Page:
The fiasco that was Christmas 2004 is a perfect example of actively alienating me.  I wanted to take the kids to the movies.  Very quickly your husband turned an opportunity for me to spend time with our children into a “supervised” event. On another occasion, younger stepdaughter called her stepfather “dad” within earshot of both him and me and he said nothing.  With exception of your summer trip to DC three years ago, the only way of spending time with them has either been in Arizona, or Tennessee.  Again, all of these amount to “supervised” visits where either you or my parents are nearby.  Your telling the girls that they should never “separate” around me only adds more relevance to the argument.  The fact that you won’t send them on a plane to see me, for danger of terrorism, but allowed ex stepson to fly to NY drives the point home quite loudly.

Please try to be objective and see things from my foxhole.  I’m not here to start a fight with you, I’m just being honest.  We don’t have to be friends, but if you consider me their father, then at least give me a little respect, and encourage them to do the same. 

Also understand my skepticism.  You say ex stepson has all but dropped out of school?  School ends for him in a month.  Why haven’t you asked for my help sooner?  If ex stepson is having trouble, what about the girls?  You never speak to me of such things.  Equally, I’m guilty of never asking you.  But I can only help when I know the whole story, and early on. 

I am not the same man you used to know.  Our children are missing out on what I can offer them, and even on what knotty and her family can offer them.  There’s 350 years of Virginia history in her family.  She’s a classically trained vocalist, writer, and former Peace Corps volunteer who served in post Cold-War Eastern Europe.  We’ve got two beagles that love kids and plenty of room in a secure location.  They really enjoyed their time here three years ago, although very brief.  They seemed to bond with both of us.  I don’t know why all of a sudden, they won’t talk with me.  Only you can tell me.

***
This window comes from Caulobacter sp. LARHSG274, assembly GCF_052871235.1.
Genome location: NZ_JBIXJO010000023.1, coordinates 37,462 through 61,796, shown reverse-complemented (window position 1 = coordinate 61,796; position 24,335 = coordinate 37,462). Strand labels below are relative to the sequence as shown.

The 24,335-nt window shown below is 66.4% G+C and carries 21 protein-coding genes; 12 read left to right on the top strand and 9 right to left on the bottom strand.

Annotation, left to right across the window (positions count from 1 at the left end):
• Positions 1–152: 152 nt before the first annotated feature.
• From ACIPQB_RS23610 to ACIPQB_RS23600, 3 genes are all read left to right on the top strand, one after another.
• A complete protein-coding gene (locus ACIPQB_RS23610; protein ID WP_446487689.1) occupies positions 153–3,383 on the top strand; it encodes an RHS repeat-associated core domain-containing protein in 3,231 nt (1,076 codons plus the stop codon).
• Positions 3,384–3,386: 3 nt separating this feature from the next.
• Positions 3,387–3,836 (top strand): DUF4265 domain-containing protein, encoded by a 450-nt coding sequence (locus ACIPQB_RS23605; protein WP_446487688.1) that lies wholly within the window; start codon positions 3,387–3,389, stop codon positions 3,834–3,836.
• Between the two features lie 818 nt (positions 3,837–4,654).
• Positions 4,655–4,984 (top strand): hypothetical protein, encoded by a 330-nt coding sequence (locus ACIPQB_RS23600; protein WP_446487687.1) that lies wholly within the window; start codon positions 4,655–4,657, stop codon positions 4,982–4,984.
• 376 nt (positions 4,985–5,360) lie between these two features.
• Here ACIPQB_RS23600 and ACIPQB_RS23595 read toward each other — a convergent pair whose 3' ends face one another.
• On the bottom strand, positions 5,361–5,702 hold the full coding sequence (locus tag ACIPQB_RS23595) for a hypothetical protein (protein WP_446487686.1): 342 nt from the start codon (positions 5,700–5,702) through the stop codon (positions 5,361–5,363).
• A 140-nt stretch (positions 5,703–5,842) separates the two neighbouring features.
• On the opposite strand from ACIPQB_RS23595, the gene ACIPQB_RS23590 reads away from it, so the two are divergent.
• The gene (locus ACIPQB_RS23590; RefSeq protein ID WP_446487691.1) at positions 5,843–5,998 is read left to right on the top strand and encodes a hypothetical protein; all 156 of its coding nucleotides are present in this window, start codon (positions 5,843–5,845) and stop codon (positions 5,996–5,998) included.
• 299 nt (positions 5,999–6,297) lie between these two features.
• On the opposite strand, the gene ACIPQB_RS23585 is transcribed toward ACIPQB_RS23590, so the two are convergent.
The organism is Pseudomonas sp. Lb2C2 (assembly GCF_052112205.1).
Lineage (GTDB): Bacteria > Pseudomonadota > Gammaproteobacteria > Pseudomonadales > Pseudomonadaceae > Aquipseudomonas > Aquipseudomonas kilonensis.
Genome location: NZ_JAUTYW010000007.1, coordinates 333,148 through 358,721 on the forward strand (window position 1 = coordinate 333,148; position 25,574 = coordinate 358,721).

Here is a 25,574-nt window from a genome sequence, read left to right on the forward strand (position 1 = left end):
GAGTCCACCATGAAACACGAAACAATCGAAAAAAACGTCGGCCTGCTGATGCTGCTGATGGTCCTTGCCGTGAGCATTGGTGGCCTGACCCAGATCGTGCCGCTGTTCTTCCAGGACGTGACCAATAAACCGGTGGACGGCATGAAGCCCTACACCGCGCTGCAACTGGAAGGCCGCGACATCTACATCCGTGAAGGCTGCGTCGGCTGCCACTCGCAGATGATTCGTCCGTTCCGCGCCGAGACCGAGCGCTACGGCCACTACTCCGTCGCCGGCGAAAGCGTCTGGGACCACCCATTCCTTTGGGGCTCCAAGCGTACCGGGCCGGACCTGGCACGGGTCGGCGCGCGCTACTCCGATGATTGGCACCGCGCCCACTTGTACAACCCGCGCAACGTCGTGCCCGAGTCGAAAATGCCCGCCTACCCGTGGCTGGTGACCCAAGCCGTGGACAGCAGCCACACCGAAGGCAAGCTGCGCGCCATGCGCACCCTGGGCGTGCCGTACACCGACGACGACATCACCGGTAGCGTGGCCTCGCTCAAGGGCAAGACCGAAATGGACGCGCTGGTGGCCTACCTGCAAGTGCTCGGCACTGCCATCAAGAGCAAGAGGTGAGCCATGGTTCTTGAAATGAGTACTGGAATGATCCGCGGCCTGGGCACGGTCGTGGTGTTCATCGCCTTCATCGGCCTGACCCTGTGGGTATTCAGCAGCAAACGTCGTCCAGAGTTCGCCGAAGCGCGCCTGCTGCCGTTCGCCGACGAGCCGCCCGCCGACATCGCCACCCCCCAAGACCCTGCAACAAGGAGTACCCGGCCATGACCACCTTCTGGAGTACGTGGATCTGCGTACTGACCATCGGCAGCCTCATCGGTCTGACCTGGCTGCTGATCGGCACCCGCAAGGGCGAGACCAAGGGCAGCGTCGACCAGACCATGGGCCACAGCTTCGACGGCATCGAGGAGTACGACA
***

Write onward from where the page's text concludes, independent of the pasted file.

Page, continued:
I really didn’t want this to turn into a rant.  I have as much responsibility for the way things have turned out as you do.  I’m only advising you to consider that I’m virtually ineffective as a father/mentor to the girls.  If that’s never been your objective, then tell me now that I’m wrong, because every indication is that I’m not.  I won’t be able to help you at all with them in the future if you consider me a threat.

I have to get back to work.  Please read this carefully and thoughtfully if you intend to respond in anger.  I’ve written this as detached and objective as I can.  I just want you to understand that for all intents and purposes, I feel that over the years you haven’t thought of me as a capable parent, (in fact the word “unworthy” has been used more than once).  I wanted you to see the impact of that impression…it severely limits your freedom of maneuver.

Regardless, I’ll do what I can for ex stepson.  And I would very much like to be a better part of the girls lives.  After all, I could be gone tomorrow.  I know for a fact that you’ve been angry with your father in the past.  But I also know you love him and miss him.  I ask you to consider our children’s feelings accordingly.

Regards,

Bill 

The above email caused Ex to really go on the warpath.  She sent Bill an email that basically said the kids hated me and didn’t want to have anything to do with me.  She also asked Bill not to tell me any of this stuff, in order to “spare my feelings”.  Bill immediately shared the email with me, which got me really pissed.  So I wrote to Ex and ripped her a new asshole, then let her know that the kids could feel however they wanted to about me, but they shouldn’t throw away their father.  I also let her know that I have seen her emails, know how she feels about me, and didn’t appreciate her asking my husband to keep secrets from me.  There was no point to doing that because he doesn’t hide things from me; he has no need to, because I don’t go ballistic when he’s honest with me. 

A couple of months after that, Bill’s daughters disowned him…  So Bill wrote a letter to them.

Dear older daughter,

I’m saddened to read that you don’t want me to be your dad anymore.  I will not sign anything that would allow your stepdad to adopt either you or your sister because I don’t feel that it is the right thing to do.  I told this to your mother several weeks before you wrote to me.  It’s a shame that she would lead you on this way.  You must think that I don’t care about you or your sister.  Nothing could be further from the truth.